but today, after reading the news, I thought I would just post/share most of my sermon for this morning
Blessings on all of you
Those who agree, and those who don't
Today I want to talk about the verse of scripture from the Letter of James that says, "But be doers of the word, and ……..
Anyone want to finish that?
Be doers of the word, not only hearers, deluding your own selves."
I think we could add something to that, especially in this day and age…
Be doers of the word, not only speakers!
Though it's not quite the same, this passage reminds me of the adage that goes: "Say what you'll do, then do what you say." I heard that a lot when I was growing up. "Say what you'll do, then do what you say." Make your words and deeds one and the same. Or, as some would say, "Talk the walk, then walk the talk." In terms of faith, be who you're called to be – a child of God, a Christian, a disciple of the Lord Jesus Christ.
How do you think we are doing today in America? Lots of people, including me, are not so sure we are doing very well
I keep thinking about this quote from Colbert
“If this is going to be a Christian nation that doesn't help the poor, either we have to pretend that Jesus was just as selfish as we are, or we've got to acknowledge that He commanded us to love the poor and serve the needy without condition and then admit that we just don't want to do it.”
OK, you don’t want to think about the words of a TV comedian? How about a theologian?
“Compassion constitutes a radical form of criticism, for it announces that the hurt is to be taken seriously, that the hurt is not to be accepted as normal and natural but is an abnormal and unacceptable condition for humanness.” -Walter Brueggemann
OK let me offer you another quote, from Jim Wallis of Sojourners.
"To restrict faith to only a few issues of mostly personal morality is to leave wealth, power, and violence unchallenged. Religion becomes a political support for injustice and for those who defend the status quo." - Jim Wallis
We will never change the world by going to church
We will only change the world by being the church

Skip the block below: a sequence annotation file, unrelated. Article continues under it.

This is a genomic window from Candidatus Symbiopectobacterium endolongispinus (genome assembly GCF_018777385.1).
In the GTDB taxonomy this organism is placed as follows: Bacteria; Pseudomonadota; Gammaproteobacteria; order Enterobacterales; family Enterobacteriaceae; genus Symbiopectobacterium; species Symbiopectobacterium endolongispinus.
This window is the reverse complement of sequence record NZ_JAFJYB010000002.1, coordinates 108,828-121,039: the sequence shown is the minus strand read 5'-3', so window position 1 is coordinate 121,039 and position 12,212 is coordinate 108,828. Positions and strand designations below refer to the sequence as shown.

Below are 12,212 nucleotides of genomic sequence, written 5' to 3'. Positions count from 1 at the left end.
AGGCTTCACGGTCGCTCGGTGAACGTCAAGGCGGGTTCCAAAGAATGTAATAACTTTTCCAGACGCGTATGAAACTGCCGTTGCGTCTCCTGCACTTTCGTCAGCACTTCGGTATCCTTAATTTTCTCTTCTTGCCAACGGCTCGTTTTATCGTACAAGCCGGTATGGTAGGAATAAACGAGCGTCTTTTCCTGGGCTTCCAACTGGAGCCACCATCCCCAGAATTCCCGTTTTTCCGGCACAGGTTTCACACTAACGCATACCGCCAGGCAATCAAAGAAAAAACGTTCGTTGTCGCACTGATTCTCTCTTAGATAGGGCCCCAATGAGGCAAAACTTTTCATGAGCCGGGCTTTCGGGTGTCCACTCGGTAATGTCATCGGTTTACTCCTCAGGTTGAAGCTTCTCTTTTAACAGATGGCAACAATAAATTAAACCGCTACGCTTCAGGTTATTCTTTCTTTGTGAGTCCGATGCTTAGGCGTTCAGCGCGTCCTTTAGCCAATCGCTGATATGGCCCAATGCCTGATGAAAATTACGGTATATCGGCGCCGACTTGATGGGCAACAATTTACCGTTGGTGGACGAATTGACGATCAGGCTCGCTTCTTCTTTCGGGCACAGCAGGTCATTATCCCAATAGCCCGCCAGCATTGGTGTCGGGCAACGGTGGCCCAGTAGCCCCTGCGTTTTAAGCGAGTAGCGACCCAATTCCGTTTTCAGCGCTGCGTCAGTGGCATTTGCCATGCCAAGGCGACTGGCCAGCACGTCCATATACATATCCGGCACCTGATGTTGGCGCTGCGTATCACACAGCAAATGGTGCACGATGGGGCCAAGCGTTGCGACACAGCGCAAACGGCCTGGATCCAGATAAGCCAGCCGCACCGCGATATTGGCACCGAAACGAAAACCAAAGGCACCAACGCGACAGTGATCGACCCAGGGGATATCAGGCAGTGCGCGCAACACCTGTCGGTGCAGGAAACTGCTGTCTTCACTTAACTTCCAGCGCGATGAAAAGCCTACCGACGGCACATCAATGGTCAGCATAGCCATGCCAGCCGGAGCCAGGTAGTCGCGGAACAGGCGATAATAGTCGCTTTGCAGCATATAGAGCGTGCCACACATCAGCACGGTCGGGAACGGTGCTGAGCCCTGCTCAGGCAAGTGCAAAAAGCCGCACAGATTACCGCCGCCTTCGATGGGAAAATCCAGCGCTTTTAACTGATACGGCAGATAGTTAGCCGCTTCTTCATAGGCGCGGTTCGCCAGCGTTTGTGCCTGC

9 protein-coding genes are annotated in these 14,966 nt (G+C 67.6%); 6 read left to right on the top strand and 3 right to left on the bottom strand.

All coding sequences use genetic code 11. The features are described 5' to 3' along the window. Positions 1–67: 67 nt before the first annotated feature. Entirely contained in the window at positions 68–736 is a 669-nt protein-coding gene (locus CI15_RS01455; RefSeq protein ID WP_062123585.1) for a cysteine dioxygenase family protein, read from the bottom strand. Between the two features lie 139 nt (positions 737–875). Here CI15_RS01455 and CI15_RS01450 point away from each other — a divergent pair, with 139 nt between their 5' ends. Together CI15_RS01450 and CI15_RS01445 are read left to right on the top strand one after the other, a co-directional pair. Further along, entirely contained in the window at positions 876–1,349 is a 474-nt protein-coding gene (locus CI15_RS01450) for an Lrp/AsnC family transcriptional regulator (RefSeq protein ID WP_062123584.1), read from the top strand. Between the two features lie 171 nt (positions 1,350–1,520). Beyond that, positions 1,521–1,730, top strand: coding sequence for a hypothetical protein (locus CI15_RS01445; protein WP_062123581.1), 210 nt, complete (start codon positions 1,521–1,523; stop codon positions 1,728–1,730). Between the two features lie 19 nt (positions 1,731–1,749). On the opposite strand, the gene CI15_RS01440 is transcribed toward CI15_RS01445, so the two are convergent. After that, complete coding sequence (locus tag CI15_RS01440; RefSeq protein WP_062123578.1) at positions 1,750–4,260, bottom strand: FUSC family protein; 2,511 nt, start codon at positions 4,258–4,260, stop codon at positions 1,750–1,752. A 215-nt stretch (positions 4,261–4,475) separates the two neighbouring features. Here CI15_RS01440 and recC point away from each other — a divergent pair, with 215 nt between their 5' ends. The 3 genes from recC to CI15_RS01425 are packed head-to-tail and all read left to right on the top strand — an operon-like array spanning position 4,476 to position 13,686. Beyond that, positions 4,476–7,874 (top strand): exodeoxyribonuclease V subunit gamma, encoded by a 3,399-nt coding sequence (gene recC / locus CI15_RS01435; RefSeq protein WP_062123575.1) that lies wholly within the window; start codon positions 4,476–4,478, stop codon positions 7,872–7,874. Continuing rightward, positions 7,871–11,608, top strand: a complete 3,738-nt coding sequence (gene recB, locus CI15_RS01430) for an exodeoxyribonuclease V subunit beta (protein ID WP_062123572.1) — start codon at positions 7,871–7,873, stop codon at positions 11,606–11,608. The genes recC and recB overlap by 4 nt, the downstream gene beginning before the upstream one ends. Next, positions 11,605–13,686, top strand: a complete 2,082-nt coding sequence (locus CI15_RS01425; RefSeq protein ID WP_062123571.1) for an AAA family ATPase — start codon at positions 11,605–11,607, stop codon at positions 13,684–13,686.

We will not change the world by hearing or speaking “the Word”
We will only change the world by living “the Word”
So what are the biggest issues facing Christians in today’s world
Where is it that we are most challenged in terms of living the Word?
Not as just as individuals, but corporately, as the church, as a nation
OK, I know this can be a tricky question
Here are some of the possibilities
Issues related to sexuality
Affordable Care Act (not Obamacare, that perpetuates bias)
Growing economic inequity
Injustice (the weak and poor and minorities not having equal rights)
To me, and this is only my opinion, the big winner is economic justice
Followed closely by “justice”
If we think about the Bible, economic justice is everywhere, perhaps more than almost any other topic.
There are hundreds of scripture passages that talk about economic justice; about lifting up the poor and oppressed; about reining in the excesses of the rich. In fact, there probably is nothing God talks about more in the bible than this topic. God spoke through virtually all of the prophets of the Old Testament about selfishness and economic inequality. For instance, the prophet Amos said:
But let justice roll on like a river, righteousness like a never-failing stream! Amos 5:24
The book of Amos is about a society similar to our own in which the profits produced by the work of the people were going, not back to the people who created them, but rather to the rich landowners. Amos called for economic justice and righteousness.
One of the few verses in the bible repeated verbatim is this one:
I know that the LORD secures justice for the poor and upholds the cause of the needy.
Psalm 140:12 and Proverbs 13:23
Later in Proverbs we read: The righteous care about justice for the poor, but the wicked have no such concern. Proverbs 29:7